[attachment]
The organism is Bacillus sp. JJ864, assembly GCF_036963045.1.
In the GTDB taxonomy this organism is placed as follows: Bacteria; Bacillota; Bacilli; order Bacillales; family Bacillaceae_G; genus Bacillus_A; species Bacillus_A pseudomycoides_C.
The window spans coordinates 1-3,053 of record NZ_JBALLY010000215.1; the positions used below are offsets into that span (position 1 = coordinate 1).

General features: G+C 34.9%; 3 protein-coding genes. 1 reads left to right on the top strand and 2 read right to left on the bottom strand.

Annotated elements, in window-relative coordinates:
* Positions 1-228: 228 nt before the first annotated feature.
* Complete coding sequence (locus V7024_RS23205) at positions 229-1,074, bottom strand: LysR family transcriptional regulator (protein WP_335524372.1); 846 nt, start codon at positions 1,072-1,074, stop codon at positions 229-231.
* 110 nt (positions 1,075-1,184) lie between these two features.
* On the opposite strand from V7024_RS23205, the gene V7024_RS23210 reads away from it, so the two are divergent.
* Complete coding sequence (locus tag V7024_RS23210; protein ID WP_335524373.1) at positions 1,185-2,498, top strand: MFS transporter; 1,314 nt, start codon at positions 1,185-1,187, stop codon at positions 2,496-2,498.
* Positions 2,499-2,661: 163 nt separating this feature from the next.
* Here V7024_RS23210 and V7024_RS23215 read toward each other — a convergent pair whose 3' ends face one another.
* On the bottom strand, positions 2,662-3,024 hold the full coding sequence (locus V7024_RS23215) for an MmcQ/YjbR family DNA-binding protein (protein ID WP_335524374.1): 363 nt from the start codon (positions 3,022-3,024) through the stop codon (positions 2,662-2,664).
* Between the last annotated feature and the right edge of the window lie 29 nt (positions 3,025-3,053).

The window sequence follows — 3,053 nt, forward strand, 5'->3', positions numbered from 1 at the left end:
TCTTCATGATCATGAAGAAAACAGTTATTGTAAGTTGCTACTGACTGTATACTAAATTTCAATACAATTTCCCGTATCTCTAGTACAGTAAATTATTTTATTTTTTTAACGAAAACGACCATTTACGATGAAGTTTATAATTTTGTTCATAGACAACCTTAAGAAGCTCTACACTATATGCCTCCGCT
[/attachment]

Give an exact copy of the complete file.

The organism is Bacillus sp. JJ864, assembly GCF_036963045.1.
In the GTDB taxonomy this organism is placed as follows: Bacteria; Bacillota; Bacilli; order Bacillales; family Bacillaceae_G; genus Bacillus_A; species Bacillus_A pseudomycoides_C.
The window spans coordinates 1-3,053 of record NZ_JBALLY010000215.1; the positions used below are offsets into that span (position 1 = coordinate 1).

General features: G+C 34.9%; 3 protein-coding genes. 1 reads left to right on the top strand and 2 read right to left on the bottom strand.

Annotated elements, in window-relative coordinates:
* Positions 1-228: 228 nt before the first annotated feature.
* Complete coding sequence (locus V7024_RS23205) at positions 229-1,074, bottom strand: LysR family transcriptional regulator (protein WP_335524372.1); 846 nt, start codon at positions 1,072-1,074, stop codon at positions 229-231.
* 110 nt (positions 1,075-1,184) lie between these two features.
* On the opposite strand from V7024_RS23205, the gene V7024_RS23210 reads away from it, so the two are divergent.
* Complete coding sequence (locus tag V7024_RS23210; protein ID WP_335524373.1) at positions 1,185-2,498, top strand: MFS transporter; 1,314 nt, start codon at positions 1,185-1,187, stop codon at positions 2,496-2,498.
* Positions 2,499-2,661: 163 nt separating this feature from the next.
* Here V7024_RS23210 and V7024_RS23215 read toward each other — a convergent pair whose 3' ends face one another.
* On the bottom strand, positions 2,662-3,024 hold the full coding sequence (locus V7024_RS23215) for an MmcQ/YjbR family DNA-binding protein (protein ID WP_335524374.1): 363 nt from the start codon (positions 3,022-3,024) through the stop codon (positions 2,662-2,664).
* Between the last annotated feature and the right edge of the window lie 29 nt (positions 3,025-3,053).

The window sequence follows — 3,053 nt, forward strand, 5'->3', positions numbered from 1 at the left end:
TCTTCATGATCATGAAGAAAACAGTTATTGTAAGTTGCTACTGACTGTATACTAAATTTCAATACAATTTCCCGTATCTCTAGTACAGTAAATTATTTTATTTTTTTAACGAAAACGACCATTTACGATGAAGTTTATAATTTTGTTCATAGACAACCTTAAGAAGCTCTACACTATATGCCTCCGCT